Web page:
“Drone Slayer” has Quadcopter Shooting Lawsuit Thrown Out
Ashley Allen / 2 years ago
William Merideth, a Kentucky man who shot down a quadcopter that he thought was flying over his property, has had the resulting lawsuit from the owner of the drone dismissed by a federal judge. David Boggs, who piloted his DJI Phantom 3 near Merideth’s property, filed a suit against Merideth for $1,500 damages to repair or replace his downed drone. In the wake of coverage of this event, Merideth dubbed himself the “Drone Slayer,” going to far as to have t-shirts with his new moniker emblazoned on them.
This week, though, Senior US District Judge Thomas B. Russell ruled in favour of a motion to dismiss the lawsuit, submitted by Merideth’s attorney, on the grounds that the incident is not a federal matter.
“[E]ven if Boggs is correct that his unmanned aircraft is subject to federal regulation, as the Court noted above, the fact remains that the FAA has not sought to enforce any such regulations in this case,” Judge Russell concluded. “Moreover, FAA regulations, at most, would constitute ancillary issues in this case, in which the heart of Boggs’ claim is one for damage to his unmanned aircraft under Kentucky state law.”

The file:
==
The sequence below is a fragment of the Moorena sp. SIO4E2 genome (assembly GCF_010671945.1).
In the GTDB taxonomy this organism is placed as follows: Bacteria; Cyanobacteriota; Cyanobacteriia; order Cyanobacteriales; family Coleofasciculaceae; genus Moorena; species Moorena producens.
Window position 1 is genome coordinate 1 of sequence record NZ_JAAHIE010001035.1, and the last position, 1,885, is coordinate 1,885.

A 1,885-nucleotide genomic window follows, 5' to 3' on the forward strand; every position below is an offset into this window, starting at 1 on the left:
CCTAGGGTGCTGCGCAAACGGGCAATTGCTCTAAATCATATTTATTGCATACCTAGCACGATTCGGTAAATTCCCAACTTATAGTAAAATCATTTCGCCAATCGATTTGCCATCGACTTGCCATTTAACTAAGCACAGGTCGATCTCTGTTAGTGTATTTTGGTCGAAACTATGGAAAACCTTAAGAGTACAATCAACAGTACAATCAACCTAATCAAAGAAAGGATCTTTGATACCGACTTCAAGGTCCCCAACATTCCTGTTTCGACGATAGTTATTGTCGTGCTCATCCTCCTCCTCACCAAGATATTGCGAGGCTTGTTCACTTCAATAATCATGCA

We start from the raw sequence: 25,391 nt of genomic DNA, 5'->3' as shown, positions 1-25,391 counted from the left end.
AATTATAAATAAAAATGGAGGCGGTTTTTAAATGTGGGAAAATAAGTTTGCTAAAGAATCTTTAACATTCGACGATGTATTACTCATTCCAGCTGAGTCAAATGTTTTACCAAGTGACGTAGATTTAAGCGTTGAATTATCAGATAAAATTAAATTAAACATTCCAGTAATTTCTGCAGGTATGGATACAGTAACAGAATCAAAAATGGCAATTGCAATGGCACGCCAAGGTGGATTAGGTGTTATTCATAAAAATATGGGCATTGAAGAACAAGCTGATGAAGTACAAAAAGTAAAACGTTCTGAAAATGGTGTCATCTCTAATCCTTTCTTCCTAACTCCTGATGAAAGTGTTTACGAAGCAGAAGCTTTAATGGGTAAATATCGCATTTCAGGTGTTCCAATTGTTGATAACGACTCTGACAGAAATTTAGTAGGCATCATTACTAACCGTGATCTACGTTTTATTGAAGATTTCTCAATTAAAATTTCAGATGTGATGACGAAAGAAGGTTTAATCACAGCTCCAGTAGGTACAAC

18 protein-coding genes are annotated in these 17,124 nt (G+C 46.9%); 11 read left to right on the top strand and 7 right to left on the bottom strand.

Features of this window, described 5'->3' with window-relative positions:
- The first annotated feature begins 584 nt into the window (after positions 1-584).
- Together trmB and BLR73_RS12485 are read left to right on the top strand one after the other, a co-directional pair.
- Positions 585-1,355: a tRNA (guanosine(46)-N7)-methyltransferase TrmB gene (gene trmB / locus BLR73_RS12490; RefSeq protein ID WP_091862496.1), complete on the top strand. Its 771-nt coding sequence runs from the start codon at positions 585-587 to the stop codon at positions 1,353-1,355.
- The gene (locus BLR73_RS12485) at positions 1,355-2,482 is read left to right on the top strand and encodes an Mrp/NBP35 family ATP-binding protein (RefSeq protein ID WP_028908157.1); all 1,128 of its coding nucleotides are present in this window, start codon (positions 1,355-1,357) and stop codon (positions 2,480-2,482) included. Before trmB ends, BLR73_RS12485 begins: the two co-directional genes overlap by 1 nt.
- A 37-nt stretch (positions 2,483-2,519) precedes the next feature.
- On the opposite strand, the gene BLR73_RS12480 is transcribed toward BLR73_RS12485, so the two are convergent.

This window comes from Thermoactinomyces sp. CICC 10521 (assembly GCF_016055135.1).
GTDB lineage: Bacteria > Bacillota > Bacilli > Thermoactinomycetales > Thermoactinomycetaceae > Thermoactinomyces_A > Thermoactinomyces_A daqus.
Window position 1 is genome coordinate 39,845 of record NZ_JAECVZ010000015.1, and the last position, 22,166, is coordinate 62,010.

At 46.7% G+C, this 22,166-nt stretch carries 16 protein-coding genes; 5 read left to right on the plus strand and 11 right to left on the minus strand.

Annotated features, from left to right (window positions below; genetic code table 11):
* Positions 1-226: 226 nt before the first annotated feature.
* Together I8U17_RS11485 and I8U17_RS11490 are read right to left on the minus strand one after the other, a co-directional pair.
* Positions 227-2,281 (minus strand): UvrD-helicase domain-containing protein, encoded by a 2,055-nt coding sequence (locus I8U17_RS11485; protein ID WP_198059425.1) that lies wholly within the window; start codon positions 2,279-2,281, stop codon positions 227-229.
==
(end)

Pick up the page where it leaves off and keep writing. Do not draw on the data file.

James Mackler, Boggs’ attorney, has asked for clarification from the judge, which may lead to either a reconsideration or an appeal to the 6th US Circuit Court of Appeals.
“Our client is disappointed—we respect the judge’s ruling and have to have a conversation with our client about an appeal,” Mackler told Ars Technica. “This remains an extraordinarily important issue for the commercial and hobby issue. We desperately need clarification from this issue and that has to come from the federal level. Drones are continuing to be shot down. There have been many incidents, this has to be an issue that is addressed, but we have not decided whether we are going to file our appeal.”